Foreign workers are not the solution to a quick cleanup
The Queensland floods are the most economically damaging natural disaster in Australian history – but as reconstruction begins, we should be wary of a different type of deluge, of a far more avoidable type.
In December last year, ANU academic Peter McDonald made headlines when he suggested that foreign workers should be rushed into the country to work below Australian minimum wages and conditions.
Professor McDonald argued that Australia needed to accelerate the construction of major infrastructure and that the best way to achieve it would be to put the projects out to international tender, allowing the winning bidder to bring their own workers to remunerate and treat as they see fit.
His ideas were enthusiastically embraced by the usual suspects from the big end of town.
Professor McDonald was half right. Australia should indeed move quickly on major public projects to keep pace with our rapidly growing population. But we definitely don’t need to spiral down toward developing nation labour conditions to achieve it.
Fast-forward to February 2011, and a disaster-ravaged Queensland now needs a reconstruction effort of unprecedented proportions.
Those who were advocating a rush of cheap foreign workers in December are now predictably pointing to Queensland’s situation as a catalyst to speed up the process.
The federal government has taken a small step in this direction already, with approval waiting times for ‘457’ visas slashed to just five days.
But before we rush to import foreign labour, we should make every effort to make sure Australians are working first.
Despite conventional wisdom, there is a lot of spare capacity in our country’s labour market.
Our unemployment rate is currently 5 per cent – but that headline figure only goes a small way to explaining how many spare pairs of hands are actually available.
The labour force under-utilisation rate is a much better indicator. It’s derived by adding the unemployment rate to the important underemployment rate (people who are working less hours than they wish). In February 2008, before the GFC hit, it stood at 9.9 per cent. Today, it is 12.4 per cent.
The government, to its credit, has not ignored this reality. Julia Gillard has expanded a relocation program for the unemployed from 2000 to 4000 places to get them to where the jobs are.
Single job-seekers who have been out of work for three months will be paid up to $6000 in incentives, and families $9000, to move to regional Queensland to take a job.
Yet those pushing for a freer flow of cheap foreign workers into Australia are using the reconstruction of Queensland to push their case to accelerate and expand the 457 program.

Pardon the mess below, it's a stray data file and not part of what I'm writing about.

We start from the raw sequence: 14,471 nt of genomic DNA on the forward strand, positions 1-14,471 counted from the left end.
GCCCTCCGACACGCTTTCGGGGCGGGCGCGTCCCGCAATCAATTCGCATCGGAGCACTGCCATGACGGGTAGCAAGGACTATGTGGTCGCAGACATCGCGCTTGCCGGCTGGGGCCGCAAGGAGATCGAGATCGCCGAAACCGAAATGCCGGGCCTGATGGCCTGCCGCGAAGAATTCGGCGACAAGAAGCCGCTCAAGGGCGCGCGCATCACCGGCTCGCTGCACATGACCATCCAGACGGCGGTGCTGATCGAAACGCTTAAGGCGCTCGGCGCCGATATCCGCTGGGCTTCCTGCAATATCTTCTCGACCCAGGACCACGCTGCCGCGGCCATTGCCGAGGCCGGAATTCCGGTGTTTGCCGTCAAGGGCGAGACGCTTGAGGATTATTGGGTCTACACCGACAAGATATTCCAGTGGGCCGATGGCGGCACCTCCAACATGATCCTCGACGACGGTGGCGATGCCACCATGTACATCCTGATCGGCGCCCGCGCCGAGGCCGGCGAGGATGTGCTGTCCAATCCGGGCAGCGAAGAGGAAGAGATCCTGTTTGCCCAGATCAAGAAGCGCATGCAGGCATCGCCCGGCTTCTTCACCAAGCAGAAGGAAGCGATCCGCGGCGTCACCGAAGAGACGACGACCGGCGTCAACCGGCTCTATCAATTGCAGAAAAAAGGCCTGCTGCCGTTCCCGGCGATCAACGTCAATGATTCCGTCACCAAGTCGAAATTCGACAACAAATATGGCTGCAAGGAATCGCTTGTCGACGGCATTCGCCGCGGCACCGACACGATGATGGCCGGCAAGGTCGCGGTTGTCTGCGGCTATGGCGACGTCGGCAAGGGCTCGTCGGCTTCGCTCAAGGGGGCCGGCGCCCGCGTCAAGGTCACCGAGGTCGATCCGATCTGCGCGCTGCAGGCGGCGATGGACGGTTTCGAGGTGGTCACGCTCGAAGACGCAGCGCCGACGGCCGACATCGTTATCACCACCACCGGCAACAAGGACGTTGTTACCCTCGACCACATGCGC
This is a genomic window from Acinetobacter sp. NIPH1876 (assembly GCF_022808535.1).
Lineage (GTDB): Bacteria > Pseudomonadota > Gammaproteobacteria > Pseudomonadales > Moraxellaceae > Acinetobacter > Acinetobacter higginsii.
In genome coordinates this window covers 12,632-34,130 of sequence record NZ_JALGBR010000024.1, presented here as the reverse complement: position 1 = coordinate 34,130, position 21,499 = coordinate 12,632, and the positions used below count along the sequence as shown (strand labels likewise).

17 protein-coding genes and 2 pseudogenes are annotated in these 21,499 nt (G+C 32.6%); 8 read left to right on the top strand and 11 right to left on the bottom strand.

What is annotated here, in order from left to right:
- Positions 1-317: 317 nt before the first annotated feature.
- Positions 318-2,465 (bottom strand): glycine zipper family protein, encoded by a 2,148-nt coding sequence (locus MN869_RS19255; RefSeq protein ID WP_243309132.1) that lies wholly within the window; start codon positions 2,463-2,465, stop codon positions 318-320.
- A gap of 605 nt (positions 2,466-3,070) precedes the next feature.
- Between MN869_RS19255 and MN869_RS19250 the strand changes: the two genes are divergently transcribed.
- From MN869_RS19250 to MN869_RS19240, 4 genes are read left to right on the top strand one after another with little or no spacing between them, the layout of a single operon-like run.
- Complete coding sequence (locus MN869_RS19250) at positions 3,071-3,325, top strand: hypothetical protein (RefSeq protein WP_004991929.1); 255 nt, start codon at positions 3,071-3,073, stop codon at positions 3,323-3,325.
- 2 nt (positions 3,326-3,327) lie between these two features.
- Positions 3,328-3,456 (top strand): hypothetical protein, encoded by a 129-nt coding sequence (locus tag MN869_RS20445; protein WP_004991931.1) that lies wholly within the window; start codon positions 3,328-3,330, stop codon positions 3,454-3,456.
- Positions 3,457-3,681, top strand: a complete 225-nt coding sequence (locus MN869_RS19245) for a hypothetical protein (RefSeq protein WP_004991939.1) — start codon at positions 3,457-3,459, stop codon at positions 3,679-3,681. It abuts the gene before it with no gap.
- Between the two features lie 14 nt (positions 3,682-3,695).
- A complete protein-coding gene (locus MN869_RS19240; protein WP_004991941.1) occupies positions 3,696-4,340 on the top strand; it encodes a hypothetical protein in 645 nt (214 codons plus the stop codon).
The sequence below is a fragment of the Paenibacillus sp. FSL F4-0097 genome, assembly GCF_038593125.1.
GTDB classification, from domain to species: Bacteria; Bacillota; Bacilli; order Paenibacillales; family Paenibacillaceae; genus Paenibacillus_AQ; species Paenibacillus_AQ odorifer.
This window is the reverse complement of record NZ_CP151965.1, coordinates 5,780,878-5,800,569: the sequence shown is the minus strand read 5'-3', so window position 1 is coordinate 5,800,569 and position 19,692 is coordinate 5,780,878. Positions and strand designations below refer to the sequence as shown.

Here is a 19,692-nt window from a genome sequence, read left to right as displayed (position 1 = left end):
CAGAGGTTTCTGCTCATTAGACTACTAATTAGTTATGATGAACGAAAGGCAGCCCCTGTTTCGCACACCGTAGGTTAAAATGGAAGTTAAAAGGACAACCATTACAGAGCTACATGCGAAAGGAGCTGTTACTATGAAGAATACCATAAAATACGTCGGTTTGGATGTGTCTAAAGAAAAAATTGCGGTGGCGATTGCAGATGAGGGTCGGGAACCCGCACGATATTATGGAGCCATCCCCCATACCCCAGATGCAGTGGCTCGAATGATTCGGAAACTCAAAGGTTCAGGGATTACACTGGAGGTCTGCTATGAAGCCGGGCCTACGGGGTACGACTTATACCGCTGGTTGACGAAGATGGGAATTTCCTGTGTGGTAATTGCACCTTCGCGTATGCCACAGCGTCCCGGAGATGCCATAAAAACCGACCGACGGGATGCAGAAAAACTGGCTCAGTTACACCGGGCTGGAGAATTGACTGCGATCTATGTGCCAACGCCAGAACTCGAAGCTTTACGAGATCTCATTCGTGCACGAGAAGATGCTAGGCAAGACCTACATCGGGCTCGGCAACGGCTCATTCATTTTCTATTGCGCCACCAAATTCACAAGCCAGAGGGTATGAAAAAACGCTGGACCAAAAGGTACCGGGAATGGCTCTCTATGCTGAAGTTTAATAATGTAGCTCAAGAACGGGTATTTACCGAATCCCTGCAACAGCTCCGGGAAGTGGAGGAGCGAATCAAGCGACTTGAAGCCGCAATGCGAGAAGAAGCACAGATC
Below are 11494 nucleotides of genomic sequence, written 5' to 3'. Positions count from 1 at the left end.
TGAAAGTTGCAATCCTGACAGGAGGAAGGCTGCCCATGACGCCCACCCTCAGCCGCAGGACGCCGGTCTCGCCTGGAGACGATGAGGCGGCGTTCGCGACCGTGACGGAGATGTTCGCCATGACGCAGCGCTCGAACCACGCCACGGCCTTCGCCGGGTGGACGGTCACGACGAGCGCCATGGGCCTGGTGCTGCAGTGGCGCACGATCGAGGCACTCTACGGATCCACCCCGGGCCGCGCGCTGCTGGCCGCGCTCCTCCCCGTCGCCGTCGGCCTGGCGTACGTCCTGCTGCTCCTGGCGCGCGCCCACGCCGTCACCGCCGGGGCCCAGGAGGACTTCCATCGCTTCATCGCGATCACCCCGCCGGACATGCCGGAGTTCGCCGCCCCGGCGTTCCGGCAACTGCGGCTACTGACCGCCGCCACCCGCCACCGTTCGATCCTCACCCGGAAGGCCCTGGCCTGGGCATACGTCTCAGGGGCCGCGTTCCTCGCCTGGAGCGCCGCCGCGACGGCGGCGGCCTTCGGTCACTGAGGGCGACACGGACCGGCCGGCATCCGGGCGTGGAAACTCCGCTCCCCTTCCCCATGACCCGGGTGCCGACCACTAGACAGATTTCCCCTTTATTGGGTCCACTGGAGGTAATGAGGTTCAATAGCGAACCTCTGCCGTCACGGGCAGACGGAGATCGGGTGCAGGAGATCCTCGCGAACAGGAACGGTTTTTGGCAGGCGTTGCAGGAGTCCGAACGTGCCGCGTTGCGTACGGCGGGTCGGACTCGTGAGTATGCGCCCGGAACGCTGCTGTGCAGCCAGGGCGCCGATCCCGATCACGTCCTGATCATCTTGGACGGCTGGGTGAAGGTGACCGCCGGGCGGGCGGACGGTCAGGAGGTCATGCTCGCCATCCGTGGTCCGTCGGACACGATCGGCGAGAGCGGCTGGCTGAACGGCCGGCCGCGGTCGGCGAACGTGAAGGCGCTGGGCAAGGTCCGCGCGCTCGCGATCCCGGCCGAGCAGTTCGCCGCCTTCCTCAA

According to their logic, the recent natural disasters are one-off freak events and importing a temporary labour force therefore makes sense.
Unfortunately, Australia simply cannot afford to operate from that premise.
Extreme weather events are becoming increasingly common across the globe as the climate changes.
The recent floods in Pakistan are the worst in that nation’s recorded history. The heatwave in Russia, likewise. Ocean temperatures are currently the highest on record. Across the globe people are being hammered by bafflingly extreme events, occurring with increasing frequency.
Climate change modelling has long predicted that global warming would lead to more frequent extreme weather events, including cyclones and bushfires. In our continent nation, already prone to natural disaster, we must confront this reality with forward-looking action.
We need a well-trained Australian labour force, with the capacity to handle major reconstruction efforts.
The work that will take place across Queensland provides a valuable opportunity for Australian apprentices to gain experience. The Government should move to boost their number immediately through greater incentives.
At times when reconstruction is not needed, an expanded Australian construction workforce should be employed across the nation on major infrastructure builds.
Our country needs to train the next generation of Aussie workers, operating under the fair pay and conditions that proceeding generations struggled for.
Our fair working conditions separate us from less scrupulous regimes. Importing thousands of foreign workers to toil below national minimum standards might work for Saudi Arabia, but Australians are entitled to expect better.
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